A gulity pleasure diminished

I enjoy listening to Ann Coulter, partly because I usually agree with 80 to 90 percent of what she says and partly because of the guilty pleasure I get from much of the other 10 to 20 percent. However, watching the replay of her speech explaining to the Young America’s Foundation why Hillary Clinton is preferable to John McCain, I found that those percentages were reversed. Moreover, though I did take guilty pleasure from her attacks on McCain, it became increasingly difficult fully to enjoy the spectacle of Coulter attempting to persuade college-age conservatives that a McCain defeat at the hands of Clinton would be just fine.
Fortunately, judging by the questions, at least some of the college-age conservatives were skeptical. Indeed, Coulter seemed to be backing off by the end of the Q and A session — even to the point of allowing for the possibility of being persuaded to prefer McCain — as it became increasingly evident that her position is untenable.
For example, in response to a question about Iraq, Coulter responded that McCain wants to close Gitmo and end waterboarding. But Clinton wants to close Gitmo, end waterboarding and, more likely than not, get out of Iraq without having won. McCain wants to close Gitmo, end waterboarding, and win in Iraq. How is that even a close call for Coulter?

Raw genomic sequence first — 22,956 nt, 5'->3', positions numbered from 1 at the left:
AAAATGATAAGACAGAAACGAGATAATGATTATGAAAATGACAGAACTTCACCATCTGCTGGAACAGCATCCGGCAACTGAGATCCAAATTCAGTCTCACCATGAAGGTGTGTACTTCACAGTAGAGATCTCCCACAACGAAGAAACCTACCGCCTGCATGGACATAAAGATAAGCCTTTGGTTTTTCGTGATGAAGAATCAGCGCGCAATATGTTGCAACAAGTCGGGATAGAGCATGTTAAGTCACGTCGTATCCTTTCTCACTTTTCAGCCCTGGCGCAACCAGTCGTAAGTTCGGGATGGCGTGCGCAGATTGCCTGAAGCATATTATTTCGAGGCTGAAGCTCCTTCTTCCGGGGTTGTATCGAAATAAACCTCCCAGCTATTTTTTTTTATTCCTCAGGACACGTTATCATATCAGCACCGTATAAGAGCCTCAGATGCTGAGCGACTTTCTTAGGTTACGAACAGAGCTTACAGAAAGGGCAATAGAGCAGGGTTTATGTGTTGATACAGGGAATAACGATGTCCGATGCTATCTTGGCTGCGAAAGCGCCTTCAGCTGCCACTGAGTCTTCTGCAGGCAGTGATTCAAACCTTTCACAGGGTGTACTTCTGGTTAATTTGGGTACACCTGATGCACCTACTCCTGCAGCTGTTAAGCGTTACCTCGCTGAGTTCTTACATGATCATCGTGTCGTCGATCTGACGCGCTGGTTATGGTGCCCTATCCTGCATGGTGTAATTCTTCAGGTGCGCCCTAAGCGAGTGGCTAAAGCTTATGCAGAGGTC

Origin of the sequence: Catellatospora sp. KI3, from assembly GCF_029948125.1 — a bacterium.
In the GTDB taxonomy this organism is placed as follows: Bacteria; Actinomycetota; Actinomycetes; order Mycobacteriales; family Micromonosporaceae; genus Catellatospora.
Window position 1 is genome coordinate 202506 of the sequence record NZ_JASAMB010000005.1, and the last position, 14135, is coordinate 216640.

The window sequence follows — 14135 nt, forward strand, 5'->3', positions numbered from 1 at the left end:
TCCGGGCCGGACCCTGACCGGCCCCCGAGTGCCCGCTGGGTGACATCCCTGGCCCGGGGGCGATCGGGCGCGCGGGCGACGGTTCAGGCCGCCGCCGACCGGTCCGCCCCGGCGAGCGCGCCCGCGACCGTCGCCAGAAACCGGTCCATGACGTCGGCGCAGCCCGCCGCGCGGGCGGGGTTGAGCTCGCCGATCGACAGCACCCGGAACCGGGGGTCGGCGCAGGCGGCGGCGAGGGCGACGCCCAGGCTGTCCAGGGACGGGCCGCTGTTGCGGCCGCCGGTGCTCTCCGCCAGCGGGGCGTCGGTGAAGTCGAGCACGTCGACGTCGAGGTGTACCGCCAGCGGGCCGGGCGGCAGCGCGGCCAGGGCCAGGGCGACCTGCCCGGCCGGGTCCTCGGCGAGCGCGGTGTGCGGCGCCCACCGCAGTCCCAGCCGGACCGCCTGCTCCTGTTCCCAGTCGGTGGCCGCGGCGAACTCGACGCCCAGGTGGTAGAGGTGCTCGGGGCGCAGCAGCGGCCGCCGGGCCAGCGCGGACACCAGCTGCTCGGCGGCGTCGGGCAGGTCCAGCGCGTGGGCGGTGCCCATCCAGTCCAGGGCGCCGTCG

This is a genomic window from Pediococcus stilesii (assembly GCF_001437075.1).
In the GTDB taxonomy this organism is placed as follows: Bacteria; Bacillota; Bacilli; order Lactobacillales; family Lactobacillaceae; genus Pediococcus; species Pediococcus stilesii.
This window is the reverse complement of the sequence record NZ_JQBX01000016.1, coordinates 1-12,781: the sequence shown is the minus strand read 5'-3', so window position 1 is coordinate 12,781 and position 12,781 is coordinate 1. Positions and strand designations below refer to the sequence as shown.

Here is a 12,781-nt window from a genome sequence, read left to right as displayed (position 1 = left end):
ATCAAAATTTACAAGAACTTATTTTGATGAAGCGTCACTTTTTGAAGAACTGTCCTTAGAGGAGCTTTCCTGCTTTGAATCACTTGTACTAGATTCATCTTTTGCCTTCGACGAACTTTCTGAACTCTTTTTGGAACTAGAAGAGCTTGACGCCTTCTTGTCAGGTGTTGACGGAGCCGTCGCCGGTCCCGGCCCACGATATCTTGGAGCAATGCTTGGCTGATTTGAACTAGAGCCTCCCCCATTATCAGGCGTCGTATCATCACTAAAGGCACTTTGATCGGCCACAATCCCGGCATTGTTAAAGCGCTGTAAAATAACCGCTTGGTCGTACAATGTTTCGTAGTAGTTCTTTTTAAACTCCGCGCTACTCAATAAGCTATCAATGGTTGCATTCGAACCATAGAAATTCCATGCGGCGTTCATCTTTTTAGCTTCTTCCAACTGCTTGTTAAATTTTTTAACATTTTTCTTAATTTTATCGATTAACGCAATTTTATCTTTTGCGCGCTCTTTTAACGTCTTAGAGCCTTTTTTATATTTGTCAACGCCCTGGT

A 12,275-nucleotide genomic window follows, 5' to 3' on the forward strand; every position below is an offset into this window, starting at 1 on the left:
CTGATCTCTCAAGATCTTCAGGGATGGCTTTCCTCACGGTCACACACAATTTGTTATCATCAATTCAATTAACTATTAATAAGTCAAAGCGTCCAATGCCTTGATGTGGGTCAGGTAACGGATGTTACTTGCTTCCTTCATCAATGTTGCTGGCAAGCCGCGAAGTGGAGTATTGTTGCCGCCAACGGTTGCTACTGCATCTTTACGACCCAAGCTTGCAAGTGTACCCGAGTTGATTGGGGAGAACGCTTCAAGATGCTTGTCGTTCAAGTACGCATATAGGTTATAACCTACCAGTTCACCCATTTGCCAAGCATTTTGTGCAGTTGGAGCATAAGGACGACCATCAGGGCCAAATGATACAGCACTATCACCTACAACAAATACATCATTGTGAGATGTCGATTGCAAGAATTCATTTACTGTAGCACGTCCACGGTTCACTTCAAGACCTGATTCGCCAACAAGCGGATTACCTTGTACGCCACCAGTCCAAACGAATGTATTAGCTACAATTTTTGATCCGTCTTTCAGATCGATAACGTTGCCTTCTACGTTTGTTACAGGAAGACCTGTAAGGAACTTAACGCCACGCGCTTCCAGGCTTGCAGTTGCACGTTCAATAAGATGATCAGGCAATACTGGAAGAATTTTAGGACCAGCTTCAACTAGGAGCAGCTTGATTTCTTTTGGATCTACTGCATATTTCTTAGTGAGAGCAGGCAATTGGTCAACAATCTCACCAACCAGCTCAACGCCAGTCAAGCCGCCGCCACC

Similarly, when asked about judges Coulter reminded the audience that McCain was part of the Gang of 14, and added that there was no assurance McCain would appoint judges like John Roberts (whose nomination Coulter was no fan of at the time) and Samuel Alito. But McCain voted in favor of Roberts and Alito, and (though I disagree with the Gang of 14) supported restricting filibusters of Bush nominees to exceptional cases. Clinton voted against Roberts and Alito, and thought there should be no restrictions on filibusters of their nominations and the nominations of like-minded appellate court judges. Again, this seems like a no-brainer for conservatives.
I also noticed that Coulter frequently praised Mitt Romney yesterday. But, if I recall correctly, when she spoke at the National Journalism Center last fall, Coulter found little to like in any member of the Republican field. It’s understandable that Romney looks better to her now that McCain has moved to the forefront. McCain may likewise look better to her if Clinton or Obama is elected.